The Liberal Democratic Party and the opposition camp continued negotiations Thursday over financial system stabilization bills, with the LDP showing signs it may compromise further.
Representatives of the Lower House’s special committee on financial system stabilization failed to make any progress Thursday afternoon, the talks were expected to continue into the evening.
The LDP was expected Thursday night to compromise on an opposition camp proposal to create an entity tentatively called the Financial Restoration Committee that would be independent of the Finance Ministry and deal with bank failures, sources say. Other concessions may include measures to account for management responsibility at failed banks more strictly.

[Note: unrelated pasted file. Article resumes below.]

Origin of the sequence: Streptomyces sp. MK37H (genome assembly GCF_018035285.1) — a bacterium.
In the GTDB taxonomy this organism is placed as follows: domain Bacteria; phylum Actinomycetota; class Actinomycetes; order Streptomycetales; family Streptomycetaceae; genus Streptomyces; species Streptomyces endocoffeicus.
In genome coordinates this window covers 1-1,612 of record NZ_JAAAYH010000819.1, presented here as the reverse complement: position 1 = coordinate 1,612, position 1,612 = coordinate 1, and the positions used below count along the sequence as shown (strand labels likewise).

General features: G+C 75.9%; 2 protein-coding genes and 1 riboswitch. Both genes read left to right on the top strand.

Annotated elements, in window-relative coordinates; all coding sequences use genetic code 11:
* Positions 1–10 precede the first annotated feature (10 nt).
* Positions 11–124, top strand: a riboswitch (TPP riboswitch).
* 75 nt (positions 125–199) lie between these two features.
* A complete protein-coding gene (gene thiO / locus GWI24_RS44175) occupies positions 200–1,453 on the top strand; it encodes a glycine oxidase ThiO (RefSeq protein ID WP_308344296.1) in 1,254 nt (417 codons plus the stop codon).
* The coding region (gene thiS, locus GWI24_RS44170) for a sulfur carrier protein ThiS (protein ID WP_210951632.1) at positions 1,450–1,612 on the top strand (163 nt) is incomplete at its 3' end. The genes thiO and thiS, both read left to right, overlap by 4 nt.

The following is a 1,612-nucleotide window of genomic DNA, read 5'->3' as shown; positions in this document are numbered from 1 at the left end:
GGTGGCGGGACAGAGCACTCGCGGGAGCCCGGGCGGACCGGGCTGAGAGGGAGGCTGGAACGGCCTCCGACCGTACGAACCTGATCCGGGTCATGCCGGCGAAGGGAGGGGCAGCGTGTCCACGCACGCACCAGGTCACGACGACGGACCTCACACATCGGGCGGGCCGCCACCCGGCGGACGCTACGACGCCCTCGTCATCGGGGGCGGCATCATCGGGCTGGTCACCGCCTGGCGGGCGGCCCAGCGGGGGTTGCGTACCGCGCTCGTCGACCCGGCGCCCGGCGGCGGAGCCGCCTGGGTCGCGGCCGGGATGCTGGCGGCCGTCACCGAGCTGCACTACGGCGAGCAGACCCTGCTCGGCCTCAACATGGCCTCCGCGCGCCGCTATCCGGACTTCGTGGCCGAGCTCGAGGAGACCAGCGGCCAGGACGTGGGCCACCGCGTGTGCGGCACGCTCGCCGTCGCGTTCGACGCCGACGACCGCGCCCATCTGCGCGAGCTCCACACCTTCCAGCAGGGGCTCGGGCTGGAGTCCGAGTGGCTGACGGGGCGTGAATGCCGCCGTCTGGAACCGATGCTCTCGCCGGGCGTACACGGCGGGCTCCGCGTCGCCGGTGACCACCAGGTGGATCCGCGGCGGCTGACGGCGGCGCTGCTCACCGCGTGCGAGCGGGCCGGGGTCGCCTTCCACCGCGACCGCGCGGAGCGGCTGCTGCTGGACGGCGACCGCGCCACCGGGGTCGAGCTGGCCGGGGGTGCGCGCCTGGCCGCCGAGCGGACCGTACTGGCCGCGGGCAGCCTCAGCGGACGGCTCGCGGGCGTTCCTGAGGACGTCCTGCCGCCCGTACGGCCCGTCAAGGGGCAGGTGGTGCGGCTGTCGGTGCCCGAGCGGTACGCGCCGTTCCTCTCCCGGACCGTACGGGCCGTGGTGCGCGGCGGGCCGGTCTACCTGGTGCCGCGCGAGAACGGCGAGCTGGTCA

Should the LDP actually make such proposals, major momentum could be built for an otherwise stagnant negotiating session.
The creation of the committee, which would supervise the liquidation of failed banks, is one of the key elements of a scheme proposed by the three opposition parties — the Democratic Party of Japan, Shinto Heiwa (New Peace Party) and the Liberal Party.
The other controversial issue is whether to abolish the financial stabilization law, which allows public funds to be injected into weak but solvent banks. The government and the LDP want to maintain the laws so that public funds can be injected into banks to strengthen their capital bases.
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